Memories of Selma: JBU students celebrate historical moment

SELMA – The worship service from inside Brown Chapel AME Church projected on a huge screen, the crowds gathered in groups holding signs displaying “Black Lives Matter” and the sun added more color to each face of the 17 John Brown University students and two faculty members in the crowd.

“It was incredibly humbling to be able to walk across the same bridge that Martin Luther King John Lewis, and so many others walked across 50 years ago,” Emma Wingert said.

Participating as part of the trip, Wingert said, “I honestly don’t know if I would have been brave enough to take part in the march then. I hope I would have; but regardless, I am so thankful that so many people did, because the effects have been incredible and yet there is still a lot more to do.”

The group participated in the 50th anniversary of the Voting Rights Act march in Selma, Alabama on March 8. Beginning at Brown Chapel and marching towards the Edmund Pettis Bridge, more than 80,000 people marched: families, students and people from around the world.

Mary J. Smith proudly sported a jean jacket with the words in green and red, “Original Freedom Rider.” Smith recalled riding a Greyhound bus from Nashville to Memphis and then to Jackson, Miss. as part of a freedom ride. She was 19 years old at the time.

“It was terrifying, but it was something we had to do, even though it was something our parents didn’t know that we did,” Smith said.

Smith attended Sunday’s rally with her fellow freedom rider friend Frances Wilson Canty. The two women discussed the challenges involved in the freedom rides, which helped to integrate bus terminals in the South during the fall of 1961. Both Smith and Canty were students at Tennessee State University in 1961 when they decided to leave college and join the freedom rides.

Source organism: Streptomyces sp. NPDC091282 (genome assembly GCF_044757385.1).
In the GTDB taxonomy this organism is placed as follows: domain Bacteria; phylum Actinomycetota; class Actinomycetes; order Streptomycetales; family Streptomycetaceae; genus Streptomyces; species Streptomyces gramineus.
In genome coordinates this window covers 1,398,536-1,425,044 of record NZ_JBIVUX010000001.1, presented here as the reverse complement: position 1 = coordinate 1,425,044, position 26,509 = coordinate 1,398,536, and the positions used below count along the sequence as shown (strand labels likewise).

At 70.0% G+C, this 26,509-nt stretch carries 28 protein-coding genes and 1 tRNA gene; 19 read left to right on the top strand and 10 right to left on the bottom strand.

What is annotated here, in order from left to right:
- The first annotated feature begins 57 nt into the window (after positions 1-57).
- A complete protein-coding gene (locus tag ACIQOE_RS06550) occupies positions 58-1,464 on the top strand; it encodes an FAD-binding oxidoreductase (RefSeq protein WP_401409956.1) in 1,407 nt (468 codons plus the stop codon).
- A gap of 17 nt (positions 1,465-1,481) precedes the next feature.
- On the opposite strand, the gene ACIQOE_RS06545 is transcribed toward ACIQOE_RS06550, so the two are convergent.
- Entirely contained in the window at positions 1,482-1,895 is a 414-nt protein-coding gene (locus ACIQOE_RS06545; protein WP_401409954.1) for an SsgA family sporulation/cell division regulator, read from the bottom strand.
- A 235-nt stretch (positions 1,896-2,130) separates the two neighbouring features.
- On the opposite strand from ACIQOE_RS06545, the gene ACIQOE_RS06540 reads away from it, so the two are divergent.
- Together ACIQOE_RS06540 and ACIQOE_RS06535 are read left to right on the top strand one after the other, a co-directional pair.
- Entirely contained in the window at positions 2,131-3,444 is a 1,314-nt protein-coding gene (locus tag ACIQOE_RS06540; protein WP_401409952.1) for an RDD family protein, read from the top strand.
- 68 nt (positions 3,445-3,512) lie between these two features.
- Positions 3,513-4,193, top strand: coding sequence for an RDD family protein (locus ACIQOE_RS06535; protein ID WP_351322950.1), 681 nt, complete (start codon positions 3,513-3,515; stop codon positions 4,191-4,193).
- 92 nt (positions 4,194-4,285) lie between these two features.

Canty was 23 years old when she rode the same ride with Smith; both rode alongside Rep. John Lewis, D-Georgia. The two women explained that, for years after the rides, most were silent about the mission.

“We accomplished what we set out to do, but it wasn’t till 2008 that we truly got recognized for it,” said Canty.

The women reflected on traveling to Chicago years later and being on the Oprah show. Canty said the most important thing is to stand up for what you believe in, and, if it hadn’t been for her faith in God, she wouldn’t have participated in the freedom rides.

Smith said, “The opposition would have won had we not gone.”

In 2008, both Canty and Smith, along with 12 others from TSU, were given honorary doctorates due to their participation in the freedom rides.

Kurt Schultz stood underneath a tree outside Brown Chapel.

He and his fellow faculty partnered with Concordia University, a private Lutheran institution founded in Portland, Ore., and put on a five-day civil rights symposium in Selma.

Schultz had decided to attend the march to participate in a vital part of American history.

“I want to affirm the continuation of our rights and freedoms,” Shultz said.

Domenico Libreri, student at Valparaiso University, an independent Lutheran institution in Indiana, said he attended the march because of the importance of its history.

“The history books aren’t the complete story. Coming here, I am actually seeing history come alive,” Libreri said.

Libreri is currently taking a class focused on civil rights, and he explained that it is so much different to actually be a part of the events as opposed to reading about them.

Thousands of people, young and old, braved the sun and crowds to replicate that historical moment. Although many were not able to physically cross the bridge due to the massive crowd, the peaceful pilgrimage marked the 50th anniversary of Bloody Sunday.

“We were very fortunate to witness and participate in living history,” said Communication Professor Marquita Smith, who traveled with History Professor Trisha Posey for the three-day adventure.

Smith and Posey, along with students, visited several museums in the capital city of Montgomery before attending the anniversary celebration on Sunday.

“This event was symbolic of how people of faith united to change the nation for the better,” Smith said. “I can’t think of any better way to challenge and encourage students to continue that same Christian spirit, positively shaping lives, communities and their congregations.”